It’s still summer vacation in most parts of the U.S., but soon the dreaded Signatures will return. I’m talking about parent signatures on everything from school work to piano lessons.
It used to be that parents signed their names for two things: field trip permission slips and report cards.
Now instead of feeling like a parent supporting my child’s education, I feel like a jailer. Everything must be signed to prove the kid did it: reading lists, spelling lists, daily planner entries (record of what you did in school that day), music practice minutes. The consequence if a child doesn’t obtain parent signatures? Skipped recess.
This constant signing creates a disturbing culture of distrust. It tells the child: We don’t trust you. We don’t think you care about your own learning. We certainly don’t think you can take responsibility for your own learning.
Teachers tell me the purpose of asking for a parent signature is not really about the child. Instead it’s a method of making sure that parents are involved in the child’s school life. The signature step shows the teacher that parents see what the child is doing and might even ask questions about school. A parent-child communication tool? This is wishful thinking. In some households, the bridge between home and school will never be crossed. A signature line, signed or not, unfortunately cannot change that. In other homes, there is already strong support and interest in education. The signature line is an annoying inconvenience and casts the parent into the role of police officer.
Parent signatures bother me for several reasons:
– It strips responsibility from the child. Any school work responsibilities should not be the parent’s job, it needs to rest firmly with the child. Requiring parent signatures on homework or other school tasks sets up an unhealthy relationship between parent-child. The signature mentality sends this message: “It’s my parents’ job to see I do my work.” This leads to the next bad habit: “I will only work when someone (teacher/parent/ boss) is watching.” or “I will only do my work when nagged.”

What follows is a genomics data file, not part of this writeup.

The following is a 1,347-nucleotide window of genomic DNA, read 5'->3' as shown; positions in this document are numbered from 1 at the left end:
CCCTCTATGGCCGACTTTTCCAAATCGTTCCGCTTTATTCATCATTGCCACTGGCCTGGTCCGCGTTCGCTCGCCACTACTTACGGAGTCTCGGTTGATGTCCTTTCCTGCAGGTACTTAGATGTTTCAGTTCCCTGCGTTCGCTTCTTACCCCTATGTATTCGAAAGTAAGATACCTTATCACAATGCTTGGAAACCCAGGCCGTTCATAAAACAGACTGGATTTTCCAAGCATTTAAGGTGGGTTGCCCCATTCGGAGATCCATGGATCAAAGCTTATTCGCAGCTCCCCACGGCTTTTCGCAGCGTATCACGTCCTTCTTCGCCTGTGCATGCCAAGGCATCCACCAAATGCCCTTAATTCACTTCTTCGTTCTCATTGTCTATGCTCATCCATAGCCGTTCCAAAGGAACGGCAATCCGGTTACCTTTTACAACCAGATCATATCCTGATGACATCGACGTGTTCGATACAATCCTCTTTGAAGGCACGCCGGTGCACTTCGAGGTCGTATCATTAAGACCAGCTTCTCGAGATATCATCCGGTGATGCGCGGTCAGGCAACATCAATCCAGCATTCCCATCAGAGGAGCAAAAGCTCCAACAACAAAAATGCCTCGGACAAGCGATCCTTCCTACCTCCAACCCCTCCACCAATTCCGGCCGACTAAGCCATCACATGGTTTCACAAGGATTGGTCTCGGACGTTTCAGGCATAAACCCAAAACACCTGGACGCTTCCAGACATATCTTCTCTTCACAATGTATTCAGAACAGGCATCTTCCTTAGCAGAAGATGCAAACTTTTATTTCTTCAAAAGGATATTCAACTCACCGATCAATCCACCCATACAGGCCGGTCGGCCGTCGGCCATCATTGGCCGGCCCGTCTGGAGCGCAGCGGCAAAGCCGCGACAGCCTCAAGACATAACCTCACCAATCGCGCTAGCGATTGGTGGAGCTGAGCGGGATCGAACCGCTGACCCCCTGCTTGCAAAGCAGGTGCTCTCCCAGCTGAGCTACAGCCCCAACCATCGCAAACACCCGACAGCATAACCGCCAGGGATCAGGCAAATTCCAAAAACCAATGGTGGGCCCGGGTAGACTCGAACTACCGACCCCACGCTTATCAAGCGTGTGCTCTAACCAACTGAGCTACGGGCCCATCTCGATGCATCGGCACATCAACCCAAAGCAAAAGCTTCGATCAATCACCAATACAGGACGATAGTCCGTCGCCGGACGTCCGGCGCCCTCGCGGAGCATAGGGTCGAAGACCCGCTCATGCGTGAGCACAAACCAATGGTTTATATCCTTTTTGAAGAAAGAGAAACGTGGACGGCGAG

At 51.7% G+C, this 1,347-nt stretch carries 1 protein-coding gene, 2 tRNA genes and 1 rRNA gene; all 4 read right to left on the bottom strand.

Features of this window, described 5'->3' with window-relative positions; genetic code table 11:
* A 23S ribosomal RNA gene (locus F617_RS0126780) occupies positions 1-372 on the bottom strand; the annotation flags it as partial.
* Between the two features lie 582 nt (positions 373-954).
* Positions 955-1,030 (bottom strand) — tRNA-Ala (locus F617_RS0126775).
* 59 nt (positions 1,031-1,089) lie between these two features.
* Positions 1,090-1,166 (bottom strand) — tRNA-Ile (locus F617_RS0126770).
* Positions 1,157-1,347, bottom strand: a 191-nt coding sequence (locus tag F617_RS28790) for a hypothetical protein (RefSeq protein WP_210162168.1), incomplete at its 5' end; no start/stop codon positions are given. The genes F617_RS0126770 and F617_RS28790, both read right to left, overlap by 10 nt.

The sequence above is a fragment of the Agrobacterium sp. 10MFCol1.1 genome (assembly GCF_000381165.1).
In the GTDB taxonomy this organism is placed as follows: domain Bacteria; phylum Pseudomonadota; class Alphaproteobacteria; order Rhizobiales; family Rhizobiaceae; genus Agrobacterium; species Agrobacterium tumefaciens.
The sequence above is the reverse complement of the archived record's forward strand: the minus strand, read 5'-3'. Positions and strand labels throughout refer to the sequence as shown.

– It creates an aura of distrust and disrespect. Disrespect for family culture and relationships. Distrust and disrespect to children. The message comes loudly and clearly: “We do not trust you. Your word doesn’t matter.” Of course, children’s versions of the truth are not always accurate, but neither are adults’. It is more important to me that children learn the importance placed on mutual trust and honesty. This is partly learned by making mistakes. It is definitely learned by having a chance to practice.
– It reduces learning to minimum results. A child asked to get a signature for 15 minutes of music practice will toodle around on her instrument for the minimum time required. Quality of playing, genuine learning and internal motivation are out the window. The focus becomes: meet the minute guideline, get signature, be done.
– Inappropriate punishment. Most consequences for not obtaining parent signatures are inappropriate. A typical example: “If you miss 3 parent signatures you don’t get recess.” This is penalizing the child for adult inaction. It is unrelated to the task. Depriving a child of recess for any reason is abusive.
Children should never be deprived of recess for any reason, academic or behavioral. This is the official stance of the American Academy of Pediatricians and many others.
A signature should not be a tool against our children. We can do better creating a culture of trust and responsibility.
What is your take on parent signatures? Do you face a constant stream of signature demands? How can we do better?